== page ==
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I'm trying to understand how you derive a context free grammar (CFG) from a Pushdown Automata (PDA)?

I have the following PDA. alt text

I believe the following context-free language can be derived..

{0^n1^n|n≥0}

My problem is I don't understand how you can build the context free grammar from a PDA and vice versa. How would I build a PDA from a CFG? I'd really appreciate if someone could walk me through this process.

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$\{0^n1^n\mid n≥0\}$ isn't a context-free grammar, it's just a set (in “set-builder” or “set comprehension” notation). The CFG would be $A \rightarrow \epsilon \mid \text{0}A\text{1}$. –  Kevin Reid Jan 16 '11 at 16:52
    
Thanks, fixed my mistake. –  Ulkmun Jan 16 '11 at 16:58
    
This is probably homework (?) since this question is (read: should be) covered in every introductory course for TCS. Therefore, you can find the answer in every text book on the topic. –  Raphael Jan 16 '11 at 17:59
    
It's not homework. I'm studying for an exam and trying to understand what's happening here. I've been reading a text book (which this example is derived from) and I've had no luck. –  Ulkmun Jan 16 '11 at 18:06

1 Answer 1

To construct a PDA from CFG, we only need to use these two simple rules:

  1. If the rule is of the form $S \rightarrow t$, where $t$ is a terminal, the transition is $t, t \rightarrow \epsilon$.
  2. If the rule is of the form $S \rightarrow s$, where $s$ is any string (including variables and terminals), $|s| > 1$, the transition is $\epsilon, S \rightarrow s$.

The first rule is simple and straightforward, but the second rule requires a little bit of work. Let says, we have a CFG defined as follows: $$S \rightarrow aTXb$$ $$T \rightarrow XTS | \epsilon$$ $$X \rightarrow a | b$$ Initially, we have three states, where S stands for starting rule and \$ stands for stack symbol. Your book probably uses Z for stack symbol, so feel free to change it. It's just the matter of preference.
enter image description here

The restriction of a stack in PDA is that we can only push "one" symbol at a time. So to push a production rule onto a stack, we will break them into variables and terminals. Specifically, have a look at above picture, you can see that the first transition rule says push $S\$$ onto a stack, where $\$$ is stack symbol. This is not allowed in PDA, so we have to break the transition into two steps:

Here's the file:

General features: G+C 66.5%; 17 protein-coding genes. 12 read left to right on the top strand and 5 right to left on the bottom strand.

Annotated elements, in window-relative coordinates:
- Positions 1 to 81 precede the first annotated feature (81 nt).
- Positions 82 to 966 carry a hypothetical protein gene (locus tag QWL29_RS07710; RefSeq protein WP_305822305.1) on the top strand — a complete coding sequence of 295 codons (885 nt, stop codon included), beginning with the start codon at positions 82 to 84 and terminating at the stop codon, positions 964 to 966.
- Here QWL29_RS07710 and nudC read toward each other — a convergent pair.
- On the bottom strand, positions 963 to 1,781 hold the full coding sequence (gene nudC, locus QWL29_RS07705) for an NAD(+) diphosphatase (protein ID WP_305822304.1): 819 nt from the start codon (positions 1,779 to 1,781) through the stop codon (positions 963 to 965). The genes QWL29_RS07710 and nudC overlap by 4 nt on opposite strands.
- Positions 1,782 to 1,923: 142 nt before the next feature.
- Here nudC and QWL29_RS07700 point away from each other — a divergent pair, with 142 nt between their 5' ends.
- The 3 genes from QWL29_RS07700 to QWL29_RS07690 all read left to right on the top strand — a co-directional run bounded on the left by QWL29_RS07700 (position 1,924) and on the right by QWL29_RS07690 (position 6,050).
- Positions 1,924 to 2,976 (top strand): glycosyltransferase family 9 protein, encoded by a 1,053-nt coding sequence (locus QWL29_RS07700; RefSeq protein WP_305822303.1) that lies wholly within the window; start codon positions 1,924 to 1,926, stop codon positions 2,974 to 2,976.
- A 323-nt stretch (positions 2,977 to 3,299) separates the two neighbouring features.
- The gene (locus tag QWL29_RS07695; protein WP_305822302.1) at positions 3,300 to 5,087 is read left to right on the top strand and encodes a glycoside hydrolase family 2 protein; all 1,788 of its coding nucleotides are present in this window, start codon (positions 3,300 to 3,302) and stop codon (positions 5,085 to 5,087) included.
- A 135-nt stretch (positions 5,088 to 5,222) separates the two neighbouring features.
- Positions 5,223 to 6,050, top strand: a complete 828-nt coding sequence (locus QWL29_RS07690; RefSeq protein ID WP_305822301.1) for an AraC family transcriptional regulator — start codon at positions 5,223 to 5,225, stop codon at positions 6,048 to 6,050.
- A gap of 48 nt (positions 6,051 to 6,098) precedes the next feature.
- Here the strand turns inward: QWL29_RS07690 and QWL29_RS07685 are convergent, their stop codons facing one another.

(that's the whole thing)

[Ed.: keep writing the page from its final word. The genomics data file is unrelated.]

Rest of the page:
enter image description here

Note that this transition is a little special because it involves both stack variable $\$$ and the starting variable $S$. The next example of breaking long production rule should be more obvious. Firstly, all the production rule will go through the state after we pop $S$, i.e 2. We then apply the same procedure for any production rule that has length greater 1. So our first transition graph is as below: enter image description here

In this graph, here are three transitions that need to be reconstructed. They are: $$\epsilon, \epsilon \rightarrow S\$$$ $$\epsilon, S \rightarrow XTS$$ $$\epsilon, S \rightarrow aTXb$$

Since we've already done $\epsilon, \epsilon \rightarrow S$, the next transition need to reconstructed is $\epsilon, S \rightarrow aTXb$. Note that the order of popping is from "right to left". So we pop $S \rightarrow T \rightarrow X$ respectively as below: enter image description here

Reconstruct the last transition rule $\epsilon, S \rightarrow aTXb$, we have our final PDA as follows: enter image description here

Reference

  • Introduction to the Theory of Computation by Micheal Sipser
  • Lecture notes from prof. Marvin K. Nakayama, New Jersey Institute of Technology
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(1) That seems the other way around. The question is how to obtain a CFG given a PDA. Which is harder. (2) Many PDA models do allow to push several symbols in one move. I guess only Sipser made another choice. Beats me why. –  Hendrik Jan Oct 23 '12 at 20:53

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